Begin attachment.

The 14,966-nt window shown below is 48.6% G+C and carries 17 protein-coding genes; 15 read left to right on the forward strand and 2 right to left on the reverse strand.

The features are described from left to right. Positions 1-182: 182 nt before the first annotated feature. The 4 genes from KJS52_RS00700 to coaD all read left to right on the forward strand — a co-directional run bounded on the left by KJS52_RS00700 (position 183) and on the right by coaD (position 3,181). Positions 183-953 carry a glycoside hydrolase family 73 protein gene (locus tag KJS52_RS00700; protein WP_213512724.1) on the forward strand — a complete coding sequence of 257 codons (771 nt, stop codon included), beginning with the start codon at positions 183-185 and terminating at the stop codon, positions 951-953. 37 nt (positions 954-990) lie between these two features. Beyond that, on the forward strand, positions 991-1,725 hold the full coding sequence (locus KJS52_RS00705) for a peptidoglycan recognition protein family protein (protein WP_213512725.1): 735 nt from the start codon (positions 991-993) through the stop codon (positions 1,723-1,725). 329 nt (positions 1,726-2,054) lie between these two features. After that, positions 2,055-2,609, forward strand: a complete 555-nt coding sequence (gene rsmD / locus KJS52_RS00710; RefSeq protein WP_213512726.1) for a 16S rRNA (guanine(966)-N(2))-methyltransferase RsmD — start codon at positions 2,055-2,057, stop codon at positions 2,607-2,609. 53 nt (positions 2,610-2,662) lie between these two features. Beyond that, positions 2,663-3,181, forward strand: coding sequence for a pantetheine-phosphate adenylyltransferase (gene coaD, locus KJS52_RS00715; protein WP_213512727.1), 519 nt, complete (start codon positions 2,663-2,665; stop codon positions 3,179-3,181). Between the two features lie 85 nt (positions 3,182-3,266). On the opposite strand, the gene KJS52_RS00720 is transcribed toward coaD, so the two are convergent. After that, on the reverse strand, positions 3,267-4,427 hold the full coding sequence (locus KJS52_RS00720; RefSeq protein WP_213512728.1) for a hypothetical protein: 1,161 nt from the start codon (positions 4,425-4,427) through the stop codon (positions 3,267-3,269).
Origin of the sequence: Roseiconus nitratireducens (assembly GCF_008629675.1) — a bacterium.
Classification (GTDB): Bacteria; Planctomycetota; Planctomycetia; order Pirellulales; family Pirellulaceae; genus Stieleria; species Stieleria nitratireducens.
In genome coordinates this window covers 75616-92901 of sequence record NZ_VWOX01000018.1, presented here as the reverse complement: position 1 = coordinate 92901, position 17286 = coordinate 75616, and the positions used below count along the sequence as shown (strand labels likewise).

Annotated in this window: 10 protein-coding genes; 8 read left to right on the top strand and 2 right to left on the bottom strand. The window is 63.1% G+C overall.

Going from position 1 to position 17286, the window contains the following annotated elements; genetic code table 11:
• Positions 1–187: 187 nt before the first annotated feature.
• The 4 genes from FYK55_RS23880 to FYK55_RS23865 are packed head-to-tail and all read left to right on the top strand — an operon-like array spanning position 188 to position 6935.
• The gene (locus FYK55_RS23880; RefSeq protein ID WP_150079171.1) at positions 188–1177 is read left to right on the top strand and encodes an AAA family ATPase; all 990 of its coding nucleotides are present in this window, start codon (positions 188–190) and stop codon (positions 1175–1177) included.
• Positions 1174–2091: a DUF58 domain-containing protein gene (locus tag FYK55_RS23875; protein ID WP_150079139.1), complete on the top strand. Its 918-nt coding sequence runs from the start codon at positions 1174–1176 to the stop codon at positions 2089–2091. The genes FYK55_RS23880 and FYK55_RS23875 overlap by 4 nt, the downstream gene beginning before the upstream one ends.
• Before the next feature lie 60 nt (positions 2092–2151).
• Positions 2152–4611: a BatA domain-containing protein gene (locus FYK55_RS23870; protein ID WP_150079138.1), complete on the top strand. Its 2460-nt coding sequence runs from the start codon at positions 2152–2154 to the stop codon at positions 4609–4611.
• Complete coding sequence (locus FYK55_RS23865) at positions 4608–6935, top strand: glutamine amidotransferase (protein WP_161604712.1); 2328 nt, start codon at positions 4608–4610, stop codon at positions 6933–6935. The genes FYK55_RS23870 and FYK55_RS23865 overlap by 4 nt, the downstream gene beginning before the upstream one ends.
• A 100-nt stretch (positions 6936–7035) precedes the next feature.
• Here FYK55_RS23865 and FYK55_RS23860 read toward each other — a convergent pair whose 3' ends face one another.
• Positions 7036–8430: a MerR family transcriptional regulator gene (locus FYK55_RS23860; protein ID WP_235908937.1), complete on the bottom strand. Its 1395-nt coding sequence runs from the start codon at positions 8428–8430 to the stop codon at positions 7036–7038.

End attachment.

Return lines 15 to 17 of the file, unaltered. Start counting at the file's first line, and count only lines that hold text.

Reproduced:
• A 100-nt stretch (positions 6936–7035) precedes the next feature.
• Here FYK55_RS23865 and FYK55_RS23860 read toward each other — a convergent pair whose 3' ends face one another.
• Positions 7036–8430: a MerR family transcriptional regulator gene (locus FYK55_RS23860; protein ID WP_235908937.1), complete on the bottom strand. Its 1395-nt coding sequence runs from the start codon at positions 8428–8430 to the stop codon at positions 7036–7038.